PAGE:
Tuesday, Oct. 30: Crypto markets are mostly trading sideways after the recent drop-off that took place on Monday, Oct. 29. The top 20 cryptocurrencies by market cap are seeing mixed signals with insufficient fluctuations, with total market capitalization hovering around $203 billion.
Market visualization from Coin360
After dipping below the $6,400 threshold yesterday, Bitcoin (BTC) has been trading around $6,330 for the most part of the day. As of press time, the major cryptocurrency is slightly down 0.13 percent, and is trading at $6,299, with an intraday high of $6,364.
Bitcoin weekly price chart. Source: Bitcoin Price Index
Ethereum (ETH) is down around 0.27 percent over the past 24 hours, trading at $196 at press time. The second cryptocurrency by market cap dipped below the $200 price point yesterday, and has since been hovering around the same levels. Recently, Cointelegraph reported that the Ethereum Enterprise Alliance (EEA) released new standard specifications for developers using the Ethereum blockchain.
Ethereum 30-days price chart. Source: Ethereum Price Index
In contrast, Ripple (XRP), the third top cryptocurrency by market cap, has seen a slight rebound after yesterday’s sell-off. At press time, the coin is up around 0.6 percent, and is trading at $0.442. On the week, Ripple is down around 1.4 percent.
Ripple 30-days price chart. Source: Ripple Price Index
After dropping to as low as $201 billion yesterday, total market cap has been hovering around $203 billion for the most part of the day, amounting to $202.8 billion at press time.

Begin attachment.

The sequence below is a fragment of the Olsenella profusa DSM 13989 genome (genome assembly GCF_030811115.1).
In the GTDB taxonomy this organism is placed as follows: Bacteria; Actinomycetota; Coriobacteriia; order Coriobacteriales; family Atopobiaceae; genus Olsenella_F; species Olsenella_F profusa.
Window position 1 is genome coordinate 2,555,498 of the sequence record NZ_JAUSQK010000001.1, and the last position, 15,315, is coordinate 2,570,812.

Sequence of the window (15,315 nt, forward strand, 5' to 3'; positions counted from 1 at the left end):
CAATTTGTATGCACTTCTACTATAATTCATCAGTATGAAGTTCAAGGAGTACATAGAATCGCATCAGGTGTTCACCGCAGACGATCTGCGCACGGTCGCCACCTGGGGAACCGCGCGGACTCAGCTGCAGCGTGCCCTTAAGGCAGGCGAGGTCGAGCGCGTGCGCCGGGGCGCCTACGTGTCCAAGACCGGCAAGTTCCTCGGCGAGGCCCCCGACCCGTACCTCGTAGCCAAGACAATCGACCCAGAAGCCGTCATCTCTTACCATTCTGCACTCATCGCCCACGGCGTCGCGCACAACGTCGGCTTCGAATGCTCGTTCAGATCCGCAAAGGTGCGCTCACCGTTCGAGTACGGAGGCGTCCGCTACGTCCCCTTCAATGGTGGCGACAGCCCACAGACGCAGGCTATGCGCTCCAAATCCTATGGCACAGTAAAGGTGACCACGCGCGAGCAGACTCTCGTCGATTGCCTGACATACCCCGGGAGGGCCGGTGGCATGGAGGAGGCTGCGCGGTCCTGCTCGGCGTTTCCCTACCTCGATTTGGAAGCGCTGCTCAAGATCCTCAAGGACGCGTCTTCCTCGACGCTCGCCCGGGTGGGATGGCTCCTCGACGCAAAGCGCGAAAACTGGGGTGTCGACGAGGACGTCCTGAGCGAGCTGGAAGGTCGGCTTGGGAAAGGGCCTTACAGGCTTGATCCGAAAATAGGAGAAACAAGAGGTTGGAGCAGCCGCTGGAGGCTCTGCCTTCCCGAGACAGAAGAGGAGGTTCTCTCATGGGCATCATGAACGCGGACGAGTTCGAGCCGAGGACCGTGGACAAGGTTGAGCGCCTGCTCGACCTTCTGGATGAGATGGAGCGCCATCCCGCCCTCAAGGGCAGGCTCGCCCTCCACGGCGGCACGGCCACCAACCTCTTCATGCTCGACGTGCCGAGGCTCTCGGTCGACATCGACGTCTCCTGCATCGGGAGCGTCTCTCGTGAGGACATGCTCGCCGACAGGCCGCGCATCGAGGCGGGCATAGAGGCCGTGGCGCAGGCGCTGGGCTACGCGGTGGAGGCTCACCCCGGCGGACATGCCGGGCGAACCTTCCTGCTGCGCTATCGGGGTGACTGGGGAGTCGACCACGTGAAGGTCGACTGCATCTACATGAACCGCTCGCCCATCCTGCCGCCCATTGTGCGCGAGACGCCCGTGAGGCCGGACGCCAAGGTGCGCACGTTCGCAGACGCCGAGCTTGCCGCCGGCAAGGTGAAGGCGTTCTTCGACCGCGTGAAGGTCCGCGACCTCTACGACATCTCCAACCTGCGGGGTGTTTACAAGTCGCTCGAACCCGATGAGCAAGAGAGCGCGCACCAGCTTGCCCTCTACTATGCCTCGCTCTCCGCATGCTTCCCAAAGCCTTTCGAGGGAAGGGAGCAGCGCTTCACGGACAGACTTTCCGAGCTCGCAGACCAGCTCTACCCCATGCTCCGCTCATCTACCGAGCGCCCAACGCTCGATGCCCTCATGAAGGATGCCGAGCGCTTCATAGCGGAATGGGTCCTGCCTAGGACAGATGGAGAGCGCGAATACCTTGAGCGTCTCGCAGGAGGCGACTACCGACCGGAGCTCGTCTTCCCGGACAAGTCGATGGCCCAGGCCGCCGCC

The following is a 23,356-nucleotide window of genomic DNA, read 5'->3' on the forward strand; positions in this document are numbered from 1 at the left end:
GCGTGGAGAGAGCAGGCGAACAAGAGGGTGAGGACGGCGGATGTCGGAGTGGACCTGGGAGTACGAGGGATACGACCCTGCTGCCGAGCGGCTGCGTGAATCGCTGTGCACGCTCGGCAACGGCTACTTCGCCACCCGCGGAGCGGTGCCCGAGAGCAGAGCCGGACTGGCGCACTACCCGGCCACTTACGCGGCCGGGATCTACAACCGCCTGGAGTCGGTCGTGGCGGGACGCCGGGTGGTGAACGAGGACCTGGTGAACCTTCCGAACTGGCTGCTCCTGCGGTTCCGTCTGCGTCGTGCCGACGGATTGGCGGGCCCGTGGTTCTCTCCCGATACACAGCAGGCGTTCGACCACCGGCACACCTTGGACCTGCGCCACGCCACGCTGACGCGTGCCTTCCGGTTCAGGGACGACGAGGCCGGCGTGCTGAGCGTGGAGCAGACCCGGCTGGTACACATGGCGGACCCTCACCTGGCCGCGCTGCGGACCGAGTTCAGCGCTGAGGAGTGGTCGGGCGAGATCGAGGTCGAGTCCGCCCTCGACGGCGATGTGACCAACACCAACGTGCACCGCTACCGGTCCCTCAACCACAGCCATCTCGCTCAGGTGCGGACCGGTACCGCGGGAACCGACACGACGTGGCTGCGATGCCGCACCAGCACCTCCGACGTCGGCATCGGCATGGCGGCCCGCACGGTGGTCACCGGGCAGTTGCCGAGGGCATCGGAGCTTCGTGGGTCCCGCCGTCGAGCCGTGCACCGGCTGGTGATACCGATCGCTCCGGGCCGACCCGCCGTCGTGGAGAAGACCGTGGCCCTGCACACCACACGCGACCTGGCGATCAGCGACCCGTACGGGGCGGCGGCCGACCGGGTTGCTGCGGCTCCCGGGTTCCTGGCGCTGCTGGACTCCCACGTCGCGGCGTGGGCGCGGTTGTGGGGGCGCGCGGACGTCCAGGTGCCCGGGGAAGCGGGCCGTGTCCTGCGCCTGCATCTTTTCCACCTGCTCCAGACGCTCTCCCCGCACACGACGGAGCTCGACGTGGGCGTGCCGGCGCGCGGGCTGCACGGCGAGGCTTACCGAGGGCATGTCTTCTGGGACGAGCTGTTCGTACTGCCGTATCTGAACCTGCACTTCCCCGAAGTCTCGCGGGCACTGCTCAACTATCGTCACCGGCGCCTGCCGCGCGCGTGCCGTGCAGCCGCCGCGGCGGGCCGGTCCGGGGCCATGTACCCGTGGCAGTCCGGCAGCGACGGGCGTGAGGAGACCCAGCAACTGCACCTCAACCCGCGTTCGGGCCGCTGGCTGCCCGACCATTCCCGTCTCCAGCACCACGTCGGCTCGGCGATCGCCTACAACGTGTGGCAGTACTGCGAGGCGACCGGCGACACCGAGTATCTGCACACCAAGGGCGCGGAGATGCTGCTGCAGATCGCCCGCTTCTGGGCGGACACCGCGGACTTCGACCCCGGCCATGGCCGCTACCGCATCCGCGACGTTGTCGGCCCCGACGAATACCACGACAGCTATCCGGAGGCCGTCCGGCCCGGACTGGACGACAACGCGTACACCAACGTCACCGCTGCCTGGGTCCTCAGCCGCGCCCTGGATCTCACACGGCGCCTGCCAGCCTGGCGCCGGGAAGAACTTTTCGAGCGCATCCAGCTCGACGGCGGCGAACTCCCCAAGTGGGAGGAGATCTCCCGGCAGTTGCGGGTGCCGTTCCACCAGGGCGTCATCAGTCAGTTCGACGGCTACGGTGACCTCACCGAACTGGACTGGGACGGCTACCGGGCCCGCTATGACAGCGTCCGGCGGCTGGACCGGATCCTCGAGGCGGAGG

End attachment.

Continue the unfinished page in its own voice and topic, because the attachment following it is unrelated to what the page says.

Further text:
Total market capitalization daily chart. Source: CoinMarketCap
VeChain (VET) is down more than 3 percent over the past 24 hours, trading at $0.01. According to CoinMarketCap, the coin is down over 10 percent over the past 7 days.
The recent drop-off in crypto markets is in line with a number of the industry-related events that took place on Monday, Oct. 29. Speaking at a recent interview at the 2018 Canada FinTech Forum, former U.S. Federal Reserve chair Janet Yellen argued that Bitcoin is “anything but” a useful store of value. Yellen pointed out low volumes of transactions, slow capacity in “handling payments,” as well as “difficulty” caused by Bitcoin’s “very decentralized nature.”
Also on Monday, the U.K.’s Financial Conduct Authority (FCA) claimed that the agency will consider banning sales of crypto-based derivatives, including contracts for difference (CFDs), options, and futures. The announcement followed a report by the U.K. Cryptoassets Taskforce, which suggested changes to cryptocurrency regulations and raised questions about the existing rules of trading digital assets.